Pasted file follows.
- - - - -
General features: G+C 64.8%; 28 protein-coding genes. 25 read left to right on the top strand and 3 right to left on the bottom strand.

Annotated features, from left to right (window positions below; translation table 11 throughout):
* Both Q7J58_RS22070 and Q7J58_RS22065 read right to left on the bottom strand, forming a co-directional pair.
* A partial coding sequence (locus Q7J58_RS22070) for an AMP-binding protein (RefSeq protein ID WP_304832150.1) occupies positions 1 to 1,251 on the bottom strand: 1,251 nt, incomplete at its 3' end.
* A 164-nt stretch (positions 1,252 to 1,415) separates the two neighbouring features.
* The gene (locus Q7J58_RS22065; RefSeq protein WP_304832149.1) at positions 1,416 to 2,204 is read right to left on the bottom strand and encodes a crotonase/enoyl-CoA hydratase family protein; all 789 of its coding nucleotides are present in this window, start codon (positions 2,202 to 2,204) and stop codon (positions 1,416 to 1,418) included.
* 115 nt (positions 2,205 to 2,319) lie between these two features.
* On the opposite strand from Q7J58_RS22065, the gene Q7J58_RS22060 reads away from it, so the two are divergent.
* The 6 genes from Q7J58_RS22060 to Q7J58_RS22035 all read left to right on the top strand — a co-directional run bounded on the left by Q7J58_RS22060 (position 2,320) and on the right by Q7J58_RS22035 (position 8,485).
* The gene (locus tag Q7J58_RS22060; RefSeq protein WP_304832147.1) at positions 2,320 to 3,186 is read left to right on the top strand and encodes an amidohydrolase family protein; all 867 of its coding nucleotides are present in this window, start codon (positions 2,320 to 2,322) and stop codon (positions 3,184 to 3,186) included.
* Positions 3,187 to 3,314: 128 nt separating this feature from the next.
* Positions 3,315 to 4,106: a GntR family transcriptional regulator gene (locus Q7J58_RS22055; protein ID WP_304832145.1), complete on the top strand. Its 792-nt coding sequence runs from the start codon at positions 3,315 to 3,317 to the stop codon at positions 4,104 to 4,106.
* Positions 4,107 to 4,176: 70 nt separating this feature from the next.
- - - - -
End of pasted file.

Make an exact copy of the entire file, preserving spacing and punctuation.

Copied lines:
General features: G+C 64.8%; 28 protein-coding genes. 25 read left to right on the top strand and 3 right to left on the bottom strand.

Annotated features, from left to right (window positions below; translation table 11 throughout):
* Both Q7J58_RS22070 and Q7J58_RS22065 read right to left on the bottom strand, forming a co-directional pair.
* A partial coding sequence (locus Q7J58_RS22070) for an AMP-binding protein (RefSeq protein ID WP_304832150.1) occupies positions 1 to 1,251 on the bottom strand: 1,251 nt, incomplete at its 3' end.
* A 164-nt stretch (positions 1,252 to 1,415) separates the two neighbouring features.
* The gene (locus Q7J58_RS22065; RefSeq protein WP_304832149.1) at positions 1,416 to 2,204 is read right to left on the bottom strand and encodes a crotonase/enoyl-CoA hydratase family protein; all 789 of its coding nucleotides are present in this window, start codon (positions 2,202 to 2,204) and stop codon (positions 1,416 to 1,418) included.
* 115 nt (positions 2,205 to 2,319) lie between these two features.
* On the opposite strand from Q7J58_RS22065, the gene Q7J58_RS22060 reads away from it, so the two are divergent.
* The 6 genes from Q7J58_RS22060 to Q7J58_RS22035 all read left to right on the top strand — a co-directional run bounded on the left by Q7J58_RS22060 (position 2,320) and on the right by Q7J58_RS22035 (position 8,485).
* The gene (locus tag Q7J58_RS22060; RefSeq protein WP_304832147.1) at positions 2,320 to 3,186 is read left to right on the top strand and encodes an amidohydrolase family protein; all 867 of its coding nucleotides are present in this window, start codon (positions 2,320 to 2,322) and stop codon (positions 3,184 to 3,186) included.
* Positions 3,187 to 3,314: 128 nt separating this feature from the next.
* Positions 3,315 to 4,106: a GntR family transcriptional regulator gene (locus Q7J58_RS22055; protein ID WP_304832145.1), complete on the top strand. Its 792-nt coding sequence runs from the start codon at positions 3,315 to 3,317 to the stop codon at positions 4,104 to 4,106.
* Positions 4,107 to 4,176: 70 nt separating this feature from the next.